Implicit casting from float to int | Sololearn: Learn to code for FREE!

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# Implicit casting from float to int

In this code( https://code.sololearn.com/cg5528jWyFH3/?ref=app ) i was trying to calculate the elapsedTime per seconds in each loop. the normal value should range from 1.0e-2 to 1.7e-2, which should be 55 to 60 frame per seconds. But instead, the output is an integer of zero. I think this is because the expression std::abs(t1 - t0) / CLOCKS_PER_SECOND Was implicitly casted to an integer. I tried using std::fabs() and explicit cast to float on the CLOCKS_PER_SECOND macro and it still won't work as expected. How do i get the precise value for fElapsedtime so it output values within range instead of just 0. Look at the python's output

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Mirielle check the code, it's working! time() -  measures the real time and like you mentioned execution speed of 0.0000000000000n makes no difference in real time and hence we have two same values for t0 and t1. clock() - measures the processing time taken by the current process. Also there is "clocks" in CLOCKS_PER_SEC and hence more precise. Also, you will need to multiple the elapse time by 1.0 so to make it a decimal(for c/c++) https://code.sololearn.com/cr3b8cG6wn2E/?ref=app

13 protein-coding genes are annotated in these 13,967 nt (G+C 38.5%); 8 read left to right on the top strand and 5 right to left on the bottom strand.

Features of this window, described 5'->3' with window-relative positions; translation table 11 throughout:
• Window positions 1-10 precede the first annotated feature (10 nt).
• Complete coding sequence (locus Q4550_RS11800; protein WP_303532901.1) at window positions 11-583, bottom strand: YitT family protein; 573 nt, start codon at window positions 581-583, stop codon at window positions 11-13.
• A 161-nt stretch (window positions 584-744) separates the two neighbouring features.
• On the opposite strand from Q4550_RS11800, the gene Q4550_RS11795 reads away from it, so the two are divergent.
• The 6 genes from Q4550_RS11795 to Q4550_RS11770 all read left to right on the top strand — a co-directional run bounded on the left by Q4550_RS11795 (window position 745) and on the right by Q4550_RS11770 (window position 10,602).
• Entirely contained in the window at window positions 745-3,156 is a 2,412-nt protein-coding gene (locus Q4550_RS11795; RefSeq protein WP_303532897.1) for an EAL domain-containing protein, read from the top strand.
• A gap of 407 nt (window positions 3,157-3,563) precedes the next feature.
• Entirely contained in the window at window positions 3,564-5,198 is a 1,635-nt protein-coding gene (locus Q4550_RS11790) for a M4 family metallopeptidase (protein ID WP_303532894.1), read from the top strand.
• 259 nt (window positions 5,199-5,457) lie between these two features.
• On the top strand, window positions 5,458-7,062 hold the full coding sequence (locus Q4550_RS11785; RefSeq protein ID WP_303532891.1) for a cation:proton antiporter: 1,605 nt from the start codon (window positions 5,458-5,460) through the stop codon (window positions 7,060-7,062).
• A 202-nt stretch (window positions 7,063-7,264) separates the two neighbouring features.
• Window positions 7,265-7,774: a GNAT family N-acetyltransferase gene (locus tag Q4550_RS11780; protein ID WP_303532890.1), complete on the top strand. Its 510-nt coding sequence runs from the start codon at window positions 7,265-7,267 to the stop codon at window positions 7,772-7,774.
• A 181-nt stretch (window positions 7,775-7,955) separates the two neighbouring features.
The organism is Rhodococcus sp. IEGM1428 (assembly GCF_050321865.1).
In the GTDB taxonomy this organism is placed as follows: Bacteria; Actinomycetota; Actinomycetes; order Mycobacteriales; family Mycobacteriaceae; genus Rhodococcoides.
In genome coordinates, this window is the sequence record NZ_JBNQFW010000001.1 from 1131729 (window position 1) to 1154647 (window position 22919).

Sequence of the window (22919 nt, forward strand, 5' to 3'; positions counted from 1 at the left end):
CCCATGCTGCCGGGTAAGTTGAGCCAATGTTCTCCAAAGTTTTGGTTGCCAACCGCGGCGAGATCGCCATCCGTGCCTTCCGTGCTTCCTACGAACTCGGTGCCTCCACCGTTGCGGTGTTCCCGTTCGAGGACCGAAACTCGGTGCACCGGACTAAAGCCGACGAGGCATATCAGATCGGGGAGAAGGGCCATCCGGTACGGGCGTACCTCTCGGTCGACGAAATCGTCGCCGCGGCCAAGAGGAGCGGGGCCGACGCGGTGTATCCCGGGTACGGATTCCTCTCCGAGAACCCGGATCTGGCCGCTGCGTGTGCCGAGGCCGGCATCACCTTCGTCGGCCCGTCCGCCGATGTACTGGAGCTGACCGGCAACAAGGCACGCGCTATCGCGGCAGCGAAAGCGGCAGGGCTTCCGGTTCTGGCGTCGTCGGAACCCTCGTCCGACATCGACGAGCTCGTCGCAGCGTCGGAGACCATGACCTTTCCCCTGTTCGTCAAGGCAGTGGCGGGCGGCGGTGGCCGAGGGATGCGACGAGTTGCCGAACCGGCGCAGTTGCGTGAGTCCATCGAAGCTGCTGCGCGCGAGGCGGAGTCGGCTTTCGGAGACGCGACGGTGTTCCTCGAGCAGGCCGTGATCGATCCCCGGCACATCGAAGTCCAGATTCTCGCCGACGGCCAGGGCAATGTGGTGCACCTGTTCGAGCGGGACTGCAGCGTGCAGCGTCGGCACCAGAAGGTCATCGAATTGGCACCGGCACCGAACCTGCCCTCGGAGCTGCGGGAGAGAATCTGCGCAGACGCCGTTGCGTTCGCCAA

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t0 and t1 they both have the same value and hence 0. (edit) check this... https://stackoverflow.com/questions/2808398/easily-measure-elapsed-time

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std::time returns a struct time_t. time_t almost always represents the time as an integer to represent the number of seconds. ( almost as in this is not actually defined but most implementations do this ) Calling std::time so close together without anything in between almost always returns the same value. so t1 - t0 == 0 and 0 / 1'000'000 = even more 0. I recommend using the std::chrono library instead. Using that library I rewrote the code to: https://code.sololearn.com/c5a2a19a24a1

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Also, I would like to add that instead of using std::time, you can use std::clock. std::clock is more precise because it measures the processor time spend on the application instead of the amount of seconds. https://en.cppreference.com/w/cpp/chrono/c/clock (rkk beat me to it)

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This version gives an exact output range within 0.01 - 0.011(OK) https://code.sololearn.com/ccx9OSlKtL2D/?ref=app

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rkk yeah right, how is that even possible. Shouldn't there be atleast a very small difference between the two calls. Maybe 0.000000000000000n

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Check value of t1-t0, isn't it 0?

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I've seen the most people prefer chrono to time. I havent reached the chrono chapter yet but i just think time should do what i wanted